Last January, Seoul City’s Transport Operation & Information Service Center had sent out official notices to the mobile application vendors, announcing that the arrival time information of the Seoul Metro Subway trains was a private property owned by the Metro operators, and shall not be collected and used without their permissions. As a result, all the smartphone apps previously providing the Metro users with the actual train arrival times stopped their real-time services. Only as late as March 14, 2014 when the Metro operators agreed to such use of the information by the app vendors, the apps were allowed to resume the services.
Open Net welcomes Seoul City’s latest withdrawal of the ban, however late it seems. Nevertheless, there seems to be a bit of confusion on the Public Data Act and Copyright Act and we would like to set the terms clear. We think that the train arrival time information should have been made available to the app vendors regardless of the subway operators’ consent.
Train arrival time information disclosed to the public is not owned by anyone
Once the information has been disclosed to the public, the information is open for use by anyone unless there is specific infringement of rights. In other words, information once disclosed cannot be private property of anyone. Furthermore, according to the Public Data Act, the information regarding the train arrival times must be made available for free use, for profit or not, because Clause 17 of the Public Data Act stipulates that public agencies shall not limit or restrict use of public data except for the case of ‘infringing third party rights’ or others listed under Clause 28 Paragraph 1 and because there is no third party right involved here.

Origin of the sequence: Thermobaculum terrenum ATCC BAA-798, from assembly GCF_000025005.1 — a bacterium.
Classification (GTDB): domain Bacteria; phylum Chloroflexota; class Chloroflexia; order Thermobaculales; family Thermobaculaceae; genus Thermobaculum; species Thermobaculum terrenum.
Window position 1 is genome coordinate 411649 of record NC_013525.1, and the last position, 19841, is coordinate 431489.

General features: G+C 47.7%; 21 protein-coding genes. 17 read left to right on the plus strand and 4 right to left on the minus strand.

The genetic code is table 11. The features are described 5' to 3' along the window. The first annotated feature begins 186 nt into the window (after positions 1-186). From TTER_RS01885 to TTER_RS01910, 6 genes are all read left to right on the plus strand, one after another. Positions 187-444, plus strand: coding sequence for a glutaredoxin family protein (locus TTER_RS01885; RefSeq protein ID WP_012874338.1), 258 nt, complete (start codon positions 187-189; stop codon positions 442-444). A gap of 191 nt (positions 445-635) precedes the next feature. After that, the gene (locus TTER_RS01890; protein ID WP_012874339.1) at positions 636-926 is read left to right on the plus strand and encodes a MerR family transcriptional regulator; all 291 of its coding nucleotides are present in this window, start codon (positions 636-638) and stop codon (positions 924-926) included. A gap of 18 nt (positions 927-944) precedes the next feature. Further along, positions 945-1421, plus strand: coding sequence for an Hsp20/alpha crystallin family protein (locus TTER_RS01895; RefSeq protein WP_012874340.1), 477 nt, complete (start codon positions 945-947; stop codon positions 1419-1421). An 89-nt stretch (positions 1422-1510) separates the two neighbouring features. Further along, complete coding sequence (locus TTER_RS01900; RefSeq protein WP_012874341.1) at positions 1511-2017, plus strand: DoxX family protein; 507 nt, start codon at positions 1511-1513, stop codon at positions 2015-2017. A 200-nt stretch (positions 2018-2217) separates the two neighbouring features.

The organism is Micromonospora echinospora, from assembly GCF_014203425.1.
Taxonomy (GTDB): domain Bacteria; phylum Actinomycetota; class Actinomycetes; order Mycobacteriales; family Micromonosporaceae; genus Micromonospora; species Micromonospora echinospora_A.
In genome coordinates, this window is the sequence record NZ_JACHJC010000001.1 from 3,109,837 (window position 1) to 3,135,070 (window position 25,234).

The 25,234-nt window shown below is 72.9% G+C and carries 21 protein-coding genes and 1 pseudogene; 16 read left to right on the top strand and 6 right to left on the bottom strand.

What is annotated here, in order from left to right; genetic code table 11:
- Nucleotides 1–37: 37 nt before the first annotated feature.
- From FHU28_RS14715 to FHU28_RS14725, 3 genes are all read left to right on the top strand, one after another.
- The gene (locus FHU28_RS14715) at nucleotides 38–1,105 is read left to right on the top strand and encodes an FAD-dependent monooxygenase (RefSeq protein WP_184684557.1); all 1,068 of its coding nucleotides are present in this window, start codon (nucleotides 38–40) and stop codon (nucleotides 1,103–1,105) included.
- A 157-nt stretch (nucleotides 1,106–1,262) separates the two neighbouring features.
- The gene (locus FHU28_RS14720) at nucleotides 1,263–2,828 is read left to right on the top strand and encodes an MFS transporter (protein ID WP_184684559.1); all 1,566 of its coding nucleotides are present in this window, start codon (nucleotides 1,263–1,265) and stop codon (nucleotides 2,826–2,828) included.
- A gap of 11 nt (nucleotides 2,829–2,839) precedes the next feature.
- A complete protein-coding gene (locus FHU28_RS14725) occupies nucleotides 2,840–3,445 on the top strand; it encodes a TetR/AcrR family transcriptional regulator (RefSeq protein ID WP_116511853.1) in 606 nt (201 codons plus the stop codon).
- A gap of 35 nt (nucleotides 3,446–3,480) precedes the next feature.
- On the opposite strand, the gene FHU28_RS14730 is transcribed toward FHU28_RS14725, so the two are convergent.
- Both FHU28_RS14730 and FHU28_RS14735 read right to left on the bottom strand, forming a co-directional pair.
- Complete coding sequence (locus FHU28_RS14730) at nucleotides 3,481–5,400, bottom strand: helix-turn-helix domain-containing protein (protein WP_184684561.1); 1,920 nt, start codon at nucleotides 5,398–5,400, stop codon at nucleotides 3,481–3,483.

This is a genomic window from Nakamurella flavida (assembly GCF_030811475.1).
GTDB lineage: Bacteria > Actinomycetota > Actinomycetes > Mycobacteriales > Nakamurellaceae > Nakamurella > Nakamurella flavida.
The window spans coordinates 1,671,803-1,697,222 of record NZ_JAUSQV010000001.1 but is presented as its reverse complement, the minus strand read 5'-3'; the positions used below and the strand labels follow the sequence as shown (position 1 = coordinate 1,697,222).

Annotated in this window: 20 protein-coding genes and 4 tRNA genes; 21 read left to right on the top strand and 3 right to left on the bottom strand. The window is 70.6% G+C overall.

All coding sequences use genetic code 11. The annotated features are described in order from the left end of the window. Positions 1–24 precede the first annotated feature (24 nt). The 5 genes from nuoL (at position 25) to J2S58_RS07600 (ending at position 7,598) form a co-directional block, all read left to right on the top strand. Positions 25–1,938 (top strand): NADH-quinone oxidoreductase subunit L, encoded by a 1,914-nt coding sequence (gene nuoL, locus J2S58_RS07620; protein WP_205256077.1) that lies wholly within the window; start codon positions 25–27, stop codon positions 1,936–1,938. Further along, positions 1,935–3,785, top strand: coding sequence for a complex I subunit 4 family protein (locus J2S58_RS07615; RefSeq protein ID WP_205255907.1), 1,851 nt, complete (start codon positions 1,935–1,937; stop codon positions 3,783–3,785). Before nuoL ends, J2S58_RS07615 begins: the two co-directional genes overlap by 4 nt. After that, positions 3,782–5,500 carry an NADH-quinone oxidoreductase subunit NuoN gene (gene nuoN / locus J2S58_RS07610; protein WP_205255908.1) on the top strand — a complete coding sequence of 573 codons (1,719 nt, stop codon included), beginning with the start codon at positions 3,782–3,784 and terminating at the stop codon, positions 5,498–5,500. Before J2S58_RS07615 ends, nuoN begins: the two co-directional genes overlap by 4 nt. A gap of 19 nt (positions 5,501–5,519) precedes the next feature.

First, the app vendors are not using a database created by the subway developers but they are building their own databases by collecting the information already made available by the Seoul City’s own app. Thus, the subway operators’ database right cannot be a reason for restricting the use of the train arrival information.
Second, the train arrival time of the Seoul Metro is already being provided to the public free of charge through the Seoul City’s own app. This is clear evidence that the disclosure of such information does not financially harm the metro operators in any way.
Even more specifically, according to the Public Data Act Clause 26 Paragraph 2, the head of the public agencies shall not refuse the providing of public data for the reason that the agency is using that data itself. In other words, even if the Seoul City is currently running the app that provides the train arrival time information, it may not refuse such information to the private app developers for that reason.
The purpose of the new Copyright Act provision on Free Use of Public Copyrighted Works provision should be respected
Also, the newly added provision Article 24-2 on “Free use of Public Copyrighted Works” of the Copyright Act stipulates that copyrighted material created and publicly released by the government or fully acquired by the government may be used by anyone without permission. The train arrival time information, if copyrightable at all, must be available for ‘free use’.
Please read the Korean original here.